The Penguins get stunned on home ice by Flyers young and old, the Predators get production from their depth forwards and ex-Flyers lead the Kings to a road win. Here is Scott Cullen's take on the first night of the 2012 Stanley Cup playoffs.
Losing 3-1 into the third, the Flyers outshot the Penguins 11-5 in the third period, scoring twice to force overtime and it only took 2:23 for Jakub Voracek to poke in a rebound behind Marc-Andre Fleury, giving Philadelphia a 4-3 comeback win in overtime of Game One.
Pittsburgh jumped out to an early lead, with Sidney Crosby and Pascal Dupuis each picking up a goal and an assist in the first period. Crosby has registered multi-point games in five of the last six, while Dupuis continued his late-season run. Dupuis scored a point in each of the last 17 regular season games to finish with a career-high 25 goals and 59 points.
Philadelphia turned the game around in the second period, with Daniel Briere, playing his first game since suffering an upper back injury in an April 1st game against Pittsburgh. I noted on Twitter Wednesday that Briere was one of nine players since the lockout to have played at least 40 playoff games while recording at least .90 points per game. Briere now has 95 points in 92 playoff games since the lockout.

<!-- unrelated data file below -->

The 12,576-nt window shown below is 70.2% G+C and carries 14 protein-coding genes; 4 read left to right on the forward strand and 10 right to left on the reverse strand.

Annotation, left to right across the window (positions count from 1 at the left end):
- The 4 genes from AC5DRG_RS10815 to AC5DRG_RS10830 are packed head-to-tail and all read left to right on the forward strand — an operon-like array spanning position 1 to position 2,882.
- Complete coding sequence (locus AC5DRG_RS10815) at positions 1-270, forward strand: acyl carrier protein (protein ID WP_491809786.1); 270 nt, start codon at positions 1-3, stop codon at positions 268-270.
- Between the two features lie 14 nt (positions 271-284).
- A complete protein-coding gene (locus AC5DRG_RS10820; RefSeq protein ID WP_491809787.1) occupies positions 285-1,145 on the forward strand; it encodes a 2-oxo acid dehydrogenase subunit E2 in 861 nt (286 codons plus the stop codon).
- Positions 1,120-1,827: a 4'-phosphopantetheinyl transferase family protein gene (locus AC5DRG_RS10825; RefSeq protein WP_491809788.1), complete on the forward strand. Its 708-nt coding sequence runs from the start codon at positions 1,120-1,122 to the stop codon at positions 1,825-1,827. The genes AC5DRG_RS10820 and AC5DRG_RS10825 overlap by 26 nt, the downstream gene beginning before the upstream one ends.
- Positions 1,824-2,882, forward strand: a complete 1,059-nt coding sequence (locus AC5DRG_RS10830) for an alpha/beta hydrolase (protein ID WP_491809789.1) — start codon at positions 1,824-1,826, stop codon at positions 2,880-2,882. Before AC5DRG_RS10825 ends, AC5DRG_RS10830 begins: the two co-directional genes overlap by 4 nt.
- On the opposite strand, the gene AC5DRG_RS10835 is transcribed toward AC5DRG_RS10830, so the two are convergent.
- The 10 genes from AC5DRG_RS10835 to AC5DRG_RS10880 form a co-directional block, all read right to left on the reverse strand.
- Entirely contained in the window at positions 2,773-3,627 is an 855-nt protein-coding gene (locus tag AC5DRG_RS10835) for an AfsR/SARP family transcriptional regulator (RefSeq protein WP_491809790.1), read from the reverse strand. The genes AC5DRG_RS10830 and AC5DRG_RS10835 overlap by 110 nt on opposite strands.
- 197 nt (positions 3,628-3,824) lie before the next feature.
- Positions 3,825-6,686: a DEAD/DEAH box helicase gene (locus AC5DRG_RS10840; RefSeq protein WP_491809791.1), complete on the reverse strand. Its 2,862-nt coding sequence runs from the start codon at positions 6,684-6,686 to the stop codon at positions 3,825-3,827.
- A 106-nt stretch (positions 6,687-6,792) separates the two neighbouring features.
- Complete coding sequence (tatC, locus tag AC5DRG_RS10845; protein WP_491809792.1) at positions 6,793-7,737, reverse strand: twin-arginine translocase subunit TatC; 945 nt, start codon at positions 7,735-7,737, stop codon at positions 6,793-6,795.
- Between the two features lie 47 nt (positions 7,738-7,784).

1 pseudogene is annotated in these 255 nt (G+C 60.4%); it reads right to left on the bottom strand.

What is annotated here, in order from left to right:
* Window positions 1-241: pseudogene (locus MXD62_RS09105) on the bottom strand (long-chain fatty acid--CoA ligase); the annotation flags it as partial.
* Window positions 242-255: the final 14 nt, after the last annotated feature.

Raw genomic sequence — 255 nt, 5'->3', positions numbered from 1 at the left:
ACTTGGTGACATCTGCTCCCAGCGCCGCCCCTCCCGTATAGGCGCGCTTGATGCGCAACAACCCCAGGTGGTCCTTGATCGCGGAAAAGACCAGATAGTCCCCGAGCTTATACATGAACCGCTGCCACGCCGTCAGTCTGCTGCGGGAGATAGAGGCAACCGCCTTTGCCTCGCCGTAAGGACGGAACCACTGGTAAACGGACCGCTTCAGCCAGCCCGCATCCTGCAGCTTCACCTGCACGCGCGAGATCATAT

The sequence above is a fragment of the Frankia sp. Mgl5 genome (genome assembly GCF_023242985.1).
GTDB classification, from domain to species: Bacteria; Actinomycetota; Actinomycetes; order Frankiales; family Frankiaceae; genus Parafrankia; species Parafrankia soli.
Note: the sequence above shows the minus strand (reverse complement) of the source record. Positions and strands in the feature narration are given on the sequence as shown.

Not only did Briere score on a breakaway (taking a pass when he was clearly offside) to give the Flyers some life, but he and linemates Brayden Schenn and Wayne Simmonds frequently matched up head-to-head against Crosby, Dupuis and Steve Sullivan after the first period.
Schenn, a rookie who had 18 points in 54 regular season games, played a season-high 21:19 in the regular season finale against Pittsburgh, recording a goal and an assist, somewhat of a precursor to Game One, when Schenn assisted on Briere's two goals and notched the tying goal himself on a power play setup by Scott Hartnell.
As the series is expected to be a physical affair between the Pennsylvania rivals, the Flyers know that they will need Hartnell and Simmonds to play rambunctious roles and they combined for 15 hits in Game One.
Pittsburgh welcomed D Ben Lovejoy back into the lineup for the first time since March 25, yet he played only 9:23, leaving loads of ice for Kris Letang, who skated 28:18, a total he surpassed only once after the first week of November this season.
The Penguins' line of Evgeni Malkin, James Neal and Chris Kunitz combined for 14 shots on goal, but they came up empty on the scoresheet, spending much of the night matched up against rookies Sean Couturier, Matt Read and former Penguin Maxime Talbot (per www.timeonice.com).